Data In, Data Out
by Bill O’Kane, Alternative Business Systems
As opposed to the Operating System (O/S) which is built to do many tasks well, application software is usually intended to do one particular task. The range of software applications available is astronomical and any task that is capable of being accomplished on the computer has software to assist the user.
Computer software allows graphic artists and moviemakers to create worlds that exist only in the artist’s minds. Audio editing software allows users to record, edit, and create music that would have required thousands of dollars in recording equipment only a few years ago. Video editing software allows users to capture video and edit it adding sound or captions. Web applications allow users to communicate, study, do research, or just entertain themselves. And the list is endless.
MS Windows O/S has evolved from version 3.X to 9X to ME to 2000 to XP. It contains many basic applications already installed with the operating system, such as text editors, graphics editor, sound recording, video recording and playback, and web tools. As stated the tools included are of a very basic nature and for advanced use more powerful applications are required.
Luckily, installing MS Windows applications is an easy task. Most modern applications are a single executable file (application themselves), a compressed archive, or come on disk with a set-up program. The installation usually only requires the user double click the set-up program and the application will take them step-by-step through the set-up process. Most modern installations will create a shortcut icon to the application on your desktop or in your “Start” menu.
Note to MS Windows users: It is important to use the uninstall utility included with the program or the Windows uninstaller when removing programs. Not doing so can leave files lying around that can cause problems in the future. We will go into this in more depth when we explore the Windows desktop.
There is one more specialised piece of software I should mention before we try booting the system. These applications are called hardware drivers. Let us take as an example a video card installed on your machine. The driver software is created by the card manufacturer and is something like a translator. When Windows wants to communicate with the card or vice versa the software driver acts as a go between, assuring that the card and the O/S send and receive intelligible messages. These drivers install very much like any software but you do not have to start them like other applications, the O/S will start them automatically during the boot when it detects the device. One word of warning: these drivers are specific to the card model and the O/S, and in most cases will not work with different cards from the same manufacturer. The drivers are usually included when you buy the card or may be included in the OS itself.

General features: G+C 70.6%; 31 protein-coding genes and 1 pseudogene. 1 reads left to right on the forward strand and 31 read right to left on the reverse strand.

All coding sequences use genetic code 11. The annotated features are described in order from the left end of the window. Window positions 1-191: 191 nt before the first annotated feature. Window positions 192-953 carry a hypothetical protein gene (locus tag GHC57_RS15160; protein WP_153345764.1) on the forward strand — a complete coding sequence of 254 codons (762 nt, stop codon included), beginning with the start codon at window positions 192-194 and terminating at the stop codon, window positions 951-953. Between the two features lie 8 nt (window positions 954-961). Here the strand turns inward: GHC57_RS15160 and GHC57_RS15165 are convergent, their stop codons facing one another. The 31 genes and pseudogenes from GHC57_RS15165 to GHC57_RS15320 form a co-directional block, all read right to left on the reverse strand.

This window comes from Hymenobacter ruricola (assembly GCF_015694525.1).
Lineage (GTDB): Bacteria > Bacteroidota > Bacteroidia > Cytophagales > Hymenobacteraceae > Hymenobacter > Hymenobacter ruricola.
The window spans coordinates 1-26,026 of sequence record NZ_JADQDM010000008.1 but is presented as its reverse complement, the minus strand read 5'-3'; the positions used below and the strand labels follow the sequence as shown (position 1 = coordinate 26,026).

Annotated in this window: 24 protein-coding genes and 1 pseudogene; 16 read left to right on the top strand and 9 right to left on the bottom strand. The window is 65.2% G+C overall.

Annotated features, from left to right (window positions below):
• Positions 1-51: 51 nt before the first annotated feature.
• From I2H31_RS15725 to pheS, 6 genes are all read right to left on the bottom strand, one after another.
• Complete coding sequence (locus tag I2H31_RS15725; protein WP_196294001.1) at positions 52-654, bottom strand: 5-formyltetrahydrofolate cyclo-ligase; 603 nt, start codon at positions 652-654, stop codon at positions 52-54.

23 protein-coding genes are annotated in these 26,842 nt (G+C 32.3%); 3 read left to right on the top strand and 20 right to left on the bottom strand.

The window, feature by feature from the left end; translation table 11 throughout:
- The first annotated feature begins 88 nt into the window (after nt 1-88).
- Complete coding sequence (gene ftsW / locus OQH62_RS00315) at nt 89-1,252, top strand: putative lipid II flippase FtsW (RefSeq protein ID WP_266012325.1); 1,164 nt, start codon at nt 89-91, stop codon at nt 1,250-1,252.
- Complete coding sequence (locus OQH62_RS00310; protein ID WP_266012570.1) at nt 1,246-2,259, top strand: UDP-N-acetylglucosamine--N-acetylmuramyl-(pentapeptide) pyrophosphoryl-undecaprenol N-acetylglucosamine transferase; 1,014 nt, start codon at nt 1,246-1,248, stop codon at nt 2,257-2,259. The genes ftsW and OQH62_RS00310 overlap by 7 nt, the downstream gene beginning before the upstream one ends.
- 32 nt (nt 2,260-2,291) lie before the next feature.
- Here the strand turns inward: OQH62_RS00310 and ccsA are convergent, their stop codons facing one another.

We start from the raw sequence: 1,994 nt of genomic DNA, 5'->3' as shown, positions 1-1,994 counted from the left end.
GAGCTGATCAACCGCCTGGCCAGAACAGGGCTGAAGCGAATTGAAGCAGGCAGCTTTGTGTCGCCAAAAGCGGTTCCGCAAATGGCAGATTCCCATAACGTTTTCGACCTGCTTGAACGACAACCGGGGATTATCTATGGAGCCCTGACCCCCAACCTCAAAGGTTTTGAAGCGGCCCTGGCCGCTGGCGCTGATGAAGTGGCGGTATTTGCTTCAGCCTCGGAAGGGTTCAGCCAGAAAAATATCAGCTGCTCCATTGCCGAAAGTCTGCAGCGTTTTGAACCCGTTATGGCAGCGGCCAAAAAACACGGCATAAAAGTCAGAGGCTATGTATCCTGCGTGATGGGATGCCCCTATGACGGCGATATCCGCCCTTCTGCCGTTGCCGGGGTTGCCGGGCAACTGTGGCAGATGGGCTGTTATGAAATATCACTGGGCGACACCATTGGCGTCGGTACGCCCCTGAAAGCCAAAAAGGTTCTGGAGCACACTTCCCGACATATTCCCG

Let’s take a quick tour of a boot and see what happens. The process and order differs a bit between systems but all are basically the same. When you switch on the power, small applications built into the computer’s main board run a Power On Self Test (POST). Most failures in this process will cause a stop error and present you with an error message.
- (Depending on the system the screen now contains text and can scroll by quite quickly)
- The power supply fan and CPU fan spin up.
- The hard drive begins to spin up to speed.
- The CPU, video and system bus are tested and initialised.
- The CD and floppy drive are initialised.
- The system checks for a keyboard.
- The POST checks the memory by writing and reading data and comparing the two.
- A quick series of tests are run on other system devices.
- The system checks for a special sector on the floppy drive called a boot sector, if it finds none it performs the same check on any disks in the CD drive.
- The system now checks for the same sector on the hard drive. If the sector is found the boot process is now handed over to the hard drive and the installed operating system.
- Once the operating system has control of the boot it begins a series of checks to see if the files it needs are available.
- (By this point a graphical screen appears, depending on the operating system version)
- It searches for hardware and installs any required drivers.
- It adjusts setting to any configuration files
- You are presented with a login screen (depending on your setting) Once you log in you will be presented with your desktop. You do remember your user name and password don’t you?
See, all you really have to do is supply some power and sit back while your computer gets ready for your commands. In the next article we get to the real fun stuff. We will take a look at the desktop, the file system, and the Windows Control Panel.
Now find that power button! Push it. You can.
Contact Bill O’Kane at: Alternative Business Systems
36 Bradd Street
Miramichi, New Brunswick